I love this post! Sleep is so undervalued in our society. Back in law school when my classmates would be studying into the wee hours of the night, I’d be in bed because I knew that if I was tired, I wouldn’t be taking anything in anyway – so why not get the sleep I needed? Today, I always try to work in a nap if I can – I feel so refreshed and much more creative when I do. Thanks, Martha!

  9. says

    This is very good advice for me because I sometimes wish I didn’t have to sleep so I could get more done. However, when I do sleep I sleep very, very well. Which is about 6-7 hours a night.

  10. says

    I wish I have more time to sleep, today lack of time is a real problem. Many people complain about not having time to rest and sleep. But it’s our due to manage our time for resting and sleeping. I need some sleep to refresh my mind and get creative :D

  11. says

    BOY DID I NEED TO FIND THIS POST TODAY! “play until you feel like sleeping, and then SLEEP UNTIL YOU FEEL LIKE PLAYING” thanks Martha! As usual, you hit my nail on the head! Or did you just nail me? anyway I got the message. I’m gonna go take nap…zzzzzz

  12. says

    Thank you for sharing this, Martha. Your message resonates soundly with Eric Maisel’s “Sleep Thinking”.

    Jill Bolte Taylor’s insight touched us deeply and offers hope, following a freak accident that left one of my closest friends with similar brain damage.

    It’s wonderful to be reminded that every moment, asleep and awake, is to be treasured :-)

  13. Carol Semin says

    Great pic!!!!! That wonderful pic gets my creative juices flowing – humor. But frankly I’m left without creativity, inspiration or new brain pathways – I find going to sleep traumatic, as it’s the time I most profoundly have to face the void within. I’ll see what I can do to approach sleep differently.

    Many thanks to Martha for your wonderful blogs, vlogs and daily insights to my Inbox – I look forward to them every day, and they are so synchronistic. Also, your Marhta Beck column in the O Mag is always great. ;-)

  14. says

    Thank you for mentioning Dr. Jill Bolte-Taylor. I recently re-watched her talk on TED and it was so moving. When she talks about the genie in the bottle and how we all tend to not see ourselves as expansive as we are and envision as big things for our lives as could was tremendous. Envisioning those things though begins with love and self-care whether that be through time for exercise, proper nutrition, or, sleep. Life can only cooperate with us to the degree that we prepare ourselves and care for ourselves enough to be vessels for all that is.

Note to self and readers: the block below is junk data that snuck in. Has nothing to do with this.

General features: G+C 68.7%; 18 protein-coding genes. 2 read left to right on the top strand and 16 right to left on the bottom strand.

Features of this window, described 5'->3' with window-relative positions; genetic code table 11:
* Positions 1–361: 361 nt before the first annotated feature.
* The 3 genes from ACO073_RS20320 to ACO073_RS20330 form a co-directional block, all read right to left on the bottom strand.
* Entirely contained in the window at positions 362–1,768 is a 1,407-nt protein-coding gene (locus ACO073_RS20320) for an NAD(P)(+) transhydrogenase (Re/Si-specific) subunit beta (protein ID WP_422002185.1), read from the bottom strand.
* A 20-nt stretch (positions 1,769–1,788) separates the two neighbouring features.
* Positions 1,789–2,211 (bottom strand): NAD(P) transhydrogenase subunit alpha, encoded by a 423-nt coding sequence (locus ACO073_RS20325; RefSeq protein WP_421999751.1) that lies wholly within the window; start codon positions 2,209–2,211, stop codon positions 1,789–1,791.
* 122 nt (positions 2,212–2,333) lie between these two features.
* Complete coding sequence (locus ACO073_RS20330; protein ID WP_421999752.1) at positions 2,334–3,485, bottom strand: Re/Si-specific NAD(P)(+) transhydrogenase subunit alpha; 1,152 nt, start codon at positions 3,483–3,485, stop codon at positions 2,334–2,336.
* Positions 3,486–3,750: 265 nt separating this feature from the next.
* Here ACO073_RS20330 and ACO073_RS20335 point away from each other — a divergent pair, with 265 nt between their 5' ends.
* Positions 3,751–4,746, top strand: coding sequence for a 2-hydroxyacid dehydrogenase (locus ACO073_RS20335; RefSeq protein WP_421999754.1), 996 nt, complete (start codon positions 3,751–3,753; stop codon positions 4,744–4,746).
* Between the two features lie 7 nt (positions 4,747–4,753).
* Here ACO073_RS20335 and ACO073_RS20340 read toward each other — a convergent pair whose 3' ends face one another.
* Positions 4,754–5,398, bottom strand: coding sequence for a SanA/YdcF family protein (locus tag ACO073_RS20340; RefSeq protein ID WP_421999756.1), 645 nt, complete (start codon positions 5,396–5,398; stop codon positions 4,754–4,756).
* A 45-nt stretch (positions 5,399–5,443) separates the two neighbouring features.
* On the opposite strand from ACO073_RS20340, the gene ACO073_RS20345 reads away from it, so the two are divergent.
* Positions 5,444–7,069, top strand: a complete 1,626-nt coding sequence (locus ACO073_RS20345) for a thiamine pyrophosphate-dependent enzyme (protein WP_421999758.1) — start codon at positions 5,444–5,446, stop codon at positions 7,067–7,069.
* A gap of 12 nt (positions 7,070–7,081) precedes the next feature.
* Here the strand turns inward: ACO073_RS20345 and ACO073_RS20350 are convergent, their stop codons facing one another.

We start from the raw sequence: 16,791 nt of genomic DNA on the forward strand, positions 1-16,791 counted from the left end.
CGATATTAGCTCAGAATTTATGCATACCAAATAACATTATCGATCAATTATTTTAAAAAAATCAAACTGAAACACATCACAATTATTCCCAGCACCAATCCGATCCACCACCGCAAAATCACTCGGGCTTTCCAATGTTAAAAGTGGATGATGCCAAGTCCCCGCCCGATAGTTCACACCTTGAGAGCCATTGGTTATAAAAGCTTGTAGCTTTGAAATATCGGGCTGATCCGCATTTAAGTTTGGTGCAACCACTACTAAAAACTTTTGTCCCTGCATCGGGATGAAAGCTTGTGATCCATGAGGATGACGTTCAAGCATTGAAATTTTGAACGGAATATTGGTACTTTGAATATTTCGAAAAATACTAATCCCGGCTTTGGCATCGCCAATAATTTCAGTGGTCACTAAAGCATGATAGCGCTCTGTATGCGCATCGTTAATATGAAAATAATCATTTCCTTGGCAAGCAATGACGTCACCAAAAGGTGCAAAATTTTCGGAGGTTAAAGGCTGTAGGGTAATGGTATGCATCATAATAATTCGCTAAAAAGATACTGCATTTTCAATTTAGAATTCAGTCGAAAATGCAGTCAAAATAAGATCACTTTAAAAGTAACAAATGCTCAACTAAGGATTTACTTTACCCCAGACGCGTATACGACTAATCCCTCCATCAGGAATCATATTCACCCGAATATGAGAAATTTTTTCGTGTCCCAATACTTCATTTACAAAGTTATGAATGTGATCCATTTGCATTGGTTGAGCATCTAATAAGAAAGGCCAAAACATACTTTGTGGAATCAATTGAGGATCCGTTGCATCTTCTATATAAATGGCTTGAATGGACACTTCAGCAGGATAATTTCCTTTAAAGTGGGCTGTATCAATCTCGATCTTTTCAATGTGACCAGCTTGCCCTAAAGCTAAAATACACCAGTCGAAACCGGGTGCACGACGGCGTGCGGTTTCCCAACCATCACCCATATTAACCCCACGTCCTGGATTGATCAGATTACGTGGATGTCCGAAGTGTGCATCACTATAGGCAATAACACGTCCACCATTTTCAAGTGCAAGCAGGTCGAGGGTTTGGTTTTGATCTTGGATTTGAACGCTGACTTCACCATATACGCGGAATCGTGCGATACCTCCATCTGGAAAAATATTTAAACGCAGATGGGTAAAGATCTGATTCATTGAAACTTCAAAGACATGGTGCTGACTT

15. says

    and using the time you fall asleep as play can really help you sleep like a baby too. Try thinking of just 3 or 4 things that you’re really grateful for as you drift off – no to do lists, no worries, no negative – just picture the details – all of them delicious – of a few things you’re grateful for and you’ll “fall” into a fantastic place – rather than stressful, fitful sleep. Thanks Martha.

  16. Debbie says

    Ok, so everyone else left a comment in 2011; I am just reading this the day after Thanksgiving, when my employer has informed me they will not be keeping me. I love you Martha Beck. From the day I relocated back to Seattle in 2005, and I picked up the North Star book and will always remember the question about “how does your big toe feel”. You are larger than life to me and one day I will get the chance to meet you face-to-face and tell you so. Reading your blogs and getting your daily inspirations, are like being in a candy store…I can never get enough. I thank the Universe for you often. Let me know if you ever need an Extraordinary Assistant…that would be me!!!

    • says

      Debbie, sounds like you’d love Martha’s Coach Training Program. I went through it a year ago, and LOVE it! It may be your new key to a fabulous career!!

  17. melanie says

    I know for me drinking caffeine affects my sleep. ==the more caffeine I drink, the less I sleep So for me getting more sleep is drinking less or no caffeine—But I love drinking coffee &/or caffeine……….